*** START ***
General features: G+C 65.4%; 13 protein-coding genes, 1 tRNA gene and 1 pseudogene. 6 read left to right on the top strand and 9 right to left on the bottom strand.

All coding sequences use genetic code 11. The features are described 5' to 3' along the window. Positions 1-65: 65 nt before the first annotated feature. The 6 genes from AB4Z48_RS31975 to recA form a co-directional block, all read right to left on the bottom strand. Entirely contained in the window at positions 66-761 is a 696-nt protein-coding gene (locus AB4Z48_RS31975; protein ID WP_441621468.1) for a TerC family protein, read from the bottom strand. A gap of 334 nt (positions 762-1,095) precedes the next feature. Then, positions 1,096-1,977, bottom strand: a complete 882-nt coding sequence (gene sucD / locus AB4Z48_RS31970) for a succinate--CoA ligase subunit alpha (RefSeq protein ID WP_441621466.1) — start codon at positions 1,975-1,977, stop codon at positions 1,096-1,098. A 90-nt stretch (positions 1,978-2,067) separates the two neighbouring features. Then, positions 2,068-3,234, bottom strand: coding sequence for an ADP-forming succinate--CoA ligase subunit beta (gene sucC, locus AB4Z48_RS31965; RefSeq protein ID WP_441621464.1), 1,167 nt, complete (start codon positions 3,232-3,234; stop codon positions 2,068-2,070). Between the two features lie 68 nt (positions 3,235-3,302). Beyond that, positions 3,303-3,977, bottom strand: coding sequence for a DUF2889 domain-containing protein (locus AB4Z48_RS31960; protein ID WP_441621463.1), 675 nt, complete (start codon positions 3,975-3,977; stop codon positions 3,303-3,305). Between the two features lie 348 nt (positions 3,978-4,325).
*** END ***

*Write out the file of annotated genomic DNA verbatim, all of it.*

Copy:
General features: G+C 65.4%; 13 protein-coding genes, 1 tRNA gene and 1 pseudogene. 6 read left to right on the top strand and 9 right to left on the bottom strand.

All coding sequences use genetic code 11. The features are described 5' to 3' along the window. Positions 1-65: 65 nt before the first annotated feature. The 6 genes from AB4Z48_RS31975 to recA form a co-directional block, all read right to left on the bottom strand. Entirely contained in the window at positions 66-761 is a 696-nt protein-coding gene (locus AB4Z48_RS31975; protein ID WP_441621468.1) for a TerC family protein, read from the bottom strand. A gap of 334 nt (positions 762-1,095) precedes the next feature. Then, positions 1,096-1,977, bottom strand: a complete 882-nt coding sequence (gene sucD / locus AB4Z48_RS31970) for a succinate--CoA ligase subunit alpha (RefSeq protein ID WP_441621466.1) — start codon at positions 1,975-1,977, stop codon at positions 1,096-1,098. A 90-nt stretch (positions 1,978-2,067) separates the two neighbouring features. Then, positions 2,068-3,234, bottom strand: coding sequence for an ADP-forming succinate--CoA ligase subunit beta (gene sucC, locus AB4Z48_RS31965; RefSeq protein ID WP_441621464.1), 1,167 nt, complete (start codon positions 3,232-3,234; stop codon positions 2,068-2,070). Between the two features lie 68 nt (positions 3,235-3,302). Beyond that, positions 3,303-3,977, bottom strand: coding sequence for a DUF2889 domain-containing protein (locus AB4Z48_RS31960; protein ID WP_441621463.1), 675 nt, complete (start codon positions 3,975-3,977; stop codon positions 3,303-3,305). Between the two features lie 348 nt (positions 3,978-4,325).